2. The HTML code must reference these images correctly. Your document could be linking to the files on your hard drive or in the wrong location in your Working folder or Website Project, or the links could be formatted incorrectly.
  3. Make sure the capitalization in the image file name matches the capitalization in the HTML document. For example, if you link to dog.png but the actual file name is Dog.png, the image will not display correctly.

Most of these problems can be solved by transitioning to using Website Projects. For more information about how Website Projects work, read Working With Website Projects.

If you aren’t sure whether you uploaded your images, try to visit the URL of the image. For example, if you have an image saved in the root folder of your server called dog.png, use your favorite web browser to visit http://www.yourwebsitename.com/dog.png. If you get a 404 error, you either did not upload the image or uploaded it to a different folder on your server.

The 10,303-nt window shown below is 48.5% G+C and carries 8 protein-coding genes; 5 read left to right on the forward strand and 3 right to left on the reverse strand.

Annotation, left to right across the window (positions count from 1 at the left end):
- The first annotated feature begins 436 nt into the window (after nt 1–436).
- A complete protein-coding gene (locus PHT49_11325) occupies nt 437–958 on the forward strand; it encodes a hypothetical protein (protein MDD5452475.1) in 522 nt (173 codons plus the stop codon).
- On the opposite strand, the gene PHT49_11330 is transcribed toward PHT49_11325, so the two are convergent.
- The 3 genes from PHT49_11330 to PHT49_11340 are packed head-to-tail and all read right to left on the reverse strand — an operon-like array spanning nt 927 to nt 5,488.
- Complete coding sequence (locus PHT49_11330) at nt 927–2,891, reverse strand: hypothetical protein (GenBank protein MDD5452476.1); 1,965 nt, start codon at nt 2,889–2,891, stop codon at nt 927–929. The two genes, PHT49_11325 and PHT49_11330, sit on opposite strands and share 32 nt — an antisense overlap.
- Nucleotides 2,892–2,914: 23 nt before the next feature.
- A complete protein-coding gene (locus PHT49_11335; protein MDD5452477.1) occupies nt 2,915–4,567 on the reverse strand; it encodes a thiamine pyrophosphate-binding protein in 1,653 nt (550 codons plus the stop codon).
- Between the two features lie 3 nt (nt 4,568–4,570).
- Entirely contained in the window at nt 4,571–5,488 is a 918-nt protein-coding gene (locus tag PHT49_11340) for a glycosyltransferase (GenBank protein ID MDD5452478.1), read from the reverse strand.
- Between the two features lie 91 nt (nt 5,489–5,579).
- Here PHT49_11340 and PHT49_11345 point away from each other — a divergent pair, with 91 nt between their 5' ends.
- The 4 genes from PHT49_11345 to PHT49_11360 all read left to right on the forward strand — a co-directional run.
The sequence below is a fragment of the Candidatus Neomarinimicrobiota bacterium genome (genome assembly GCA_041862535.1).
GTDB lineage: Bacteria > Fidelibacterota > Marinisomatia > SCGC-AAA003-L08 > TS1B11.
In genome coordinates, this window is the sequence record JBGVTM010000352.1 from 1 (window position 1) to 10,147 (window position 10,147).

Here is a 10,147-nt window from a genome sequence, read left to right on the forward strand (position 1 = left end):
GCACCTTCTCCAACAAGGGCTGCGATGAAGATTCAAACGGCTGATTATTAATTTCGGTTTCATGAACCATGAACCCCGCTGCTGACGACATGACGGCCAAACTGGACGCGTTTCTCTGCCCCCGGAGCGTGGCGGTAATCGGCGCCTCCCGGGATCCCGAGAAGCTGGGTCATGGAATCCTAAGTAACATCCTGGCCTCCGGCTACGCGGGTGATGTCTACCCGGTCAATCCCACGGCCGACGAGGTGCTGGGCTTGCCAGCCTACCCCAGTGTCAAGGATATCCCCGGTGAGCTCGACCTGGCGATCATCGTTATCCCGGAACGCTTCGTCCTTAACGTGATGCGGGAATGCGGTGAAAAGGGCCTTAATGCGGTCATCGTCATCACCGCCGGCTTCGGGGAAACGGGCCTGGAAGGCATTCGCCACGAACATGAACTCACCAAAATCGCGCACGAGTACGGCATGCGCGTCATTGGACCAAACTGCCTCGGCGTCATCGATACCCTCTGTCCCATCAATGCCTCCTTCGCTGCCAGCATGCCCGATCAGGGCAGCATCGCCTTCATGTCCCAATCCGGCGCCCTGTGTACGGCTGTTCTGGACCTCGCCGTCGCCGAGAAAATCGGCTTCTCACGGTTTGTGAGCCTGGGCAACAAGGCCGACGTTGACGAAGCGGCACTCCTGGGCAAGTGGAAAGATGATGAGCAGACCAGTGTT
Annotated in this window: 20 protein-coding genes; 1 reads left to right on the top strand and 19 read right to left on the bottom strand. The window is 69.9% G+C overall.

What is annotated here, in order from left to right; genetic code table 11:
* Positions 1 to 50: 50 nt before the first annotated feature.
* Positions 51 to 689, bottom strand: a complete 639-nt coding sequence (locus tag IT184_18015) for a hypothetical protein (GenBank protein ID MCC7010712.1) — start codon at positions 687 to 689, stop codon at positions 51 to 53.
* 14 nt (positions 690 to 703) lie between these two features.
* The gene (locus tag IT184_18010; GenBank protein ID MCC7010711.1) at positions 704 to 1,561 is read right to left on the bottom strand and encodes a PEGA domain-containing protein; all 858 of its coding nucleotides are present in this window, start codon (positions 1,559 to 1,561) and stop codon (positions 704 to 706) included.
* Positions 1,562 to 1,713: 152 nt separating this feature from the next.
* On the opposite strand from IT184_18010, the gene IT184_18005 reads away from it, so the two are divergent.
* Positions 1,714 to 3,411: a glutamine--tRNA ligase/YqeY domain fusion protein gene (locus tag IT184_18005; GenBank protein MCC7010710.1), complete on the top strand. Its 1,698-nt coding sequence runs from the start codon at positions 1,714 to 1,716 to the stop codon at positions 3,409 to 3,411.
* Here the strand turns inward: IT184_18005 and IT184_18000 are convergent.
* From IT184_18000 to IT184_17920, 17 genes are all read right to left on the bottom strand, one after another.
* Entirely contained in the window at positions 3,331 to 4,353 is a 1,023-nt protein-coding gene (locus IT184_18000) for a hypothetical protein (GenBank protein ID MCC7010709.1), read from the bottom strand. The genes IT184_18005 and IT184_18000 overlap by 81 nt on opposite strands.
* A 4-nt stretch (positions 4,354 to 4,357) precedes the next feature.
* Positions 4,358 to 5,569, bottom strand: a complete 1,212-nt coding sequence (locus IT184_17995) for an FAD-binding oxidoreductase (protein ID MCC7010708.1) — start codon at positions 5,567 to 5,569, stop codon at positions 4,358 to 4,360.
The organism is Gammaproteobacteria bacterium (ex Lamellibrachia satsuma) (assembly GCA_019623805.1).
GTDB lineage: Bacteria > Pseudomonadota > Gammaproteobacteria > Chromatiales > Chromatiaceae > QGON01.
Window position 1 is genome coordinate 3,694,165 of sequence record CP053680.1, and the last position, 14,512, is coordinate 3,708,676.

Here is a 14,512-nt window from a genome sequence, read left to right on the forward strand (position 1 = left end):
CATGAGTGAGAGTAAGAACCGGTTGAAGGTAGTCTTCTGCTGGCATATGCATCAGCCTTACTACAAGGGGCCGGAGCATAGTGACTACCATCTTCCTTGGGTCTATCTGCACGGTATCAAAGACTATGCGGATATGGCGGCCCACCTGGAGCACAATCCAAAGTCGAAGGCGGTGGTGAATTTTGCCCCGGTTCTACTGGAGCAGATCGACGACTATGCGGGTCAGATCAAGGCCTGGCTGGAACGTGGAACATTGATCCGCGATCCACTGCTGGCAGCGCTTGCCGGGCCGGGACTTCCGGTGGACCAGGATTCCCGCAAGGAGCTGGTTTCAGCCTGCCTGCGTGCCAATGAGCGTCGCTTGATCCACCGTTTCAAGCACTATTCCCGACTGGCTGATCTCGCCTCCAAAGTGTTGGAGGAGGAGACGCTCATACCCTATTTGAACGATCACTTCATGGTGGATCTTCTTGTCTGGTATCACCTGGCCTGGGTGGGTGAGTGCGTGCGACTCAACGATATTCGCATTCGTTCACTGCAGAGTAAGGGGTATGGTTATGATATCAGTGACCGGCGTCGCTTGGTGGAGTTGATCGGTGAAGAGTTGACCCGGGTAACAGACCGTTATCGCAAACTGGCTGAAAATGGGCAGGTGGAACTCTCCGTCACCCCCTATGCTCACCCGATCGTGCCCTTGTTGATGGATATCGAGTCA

To resolve this issue, switch to Website Projects, which you to keep track of where your images are located in your website structure and can insert correct links to the image in your HTML page.

If your image tags are referencing images on your hard drive instead of your server, save your current website files to a new Website Project. Next, correct the code on your webpages so it uses relative paths to your image files. To do this, open the page where your images are being referenced incorrectly. For each image, you will find an image tag [code]() [/code] and the src attribute [code](src=”image.png”)[/code], which look something like this:

<img coffeecup="" src="”file://C:\Program" />

That file path is what’s causing all the trouble — it tells the web browser to look for a file on your computer. Delete this whole chunk of code and then find the image in your Website Project. Right-click it and select Insert Image Into Current Document. This places an accurate relative link to the file in your page for you. Now just save your work and upload your changes to your server.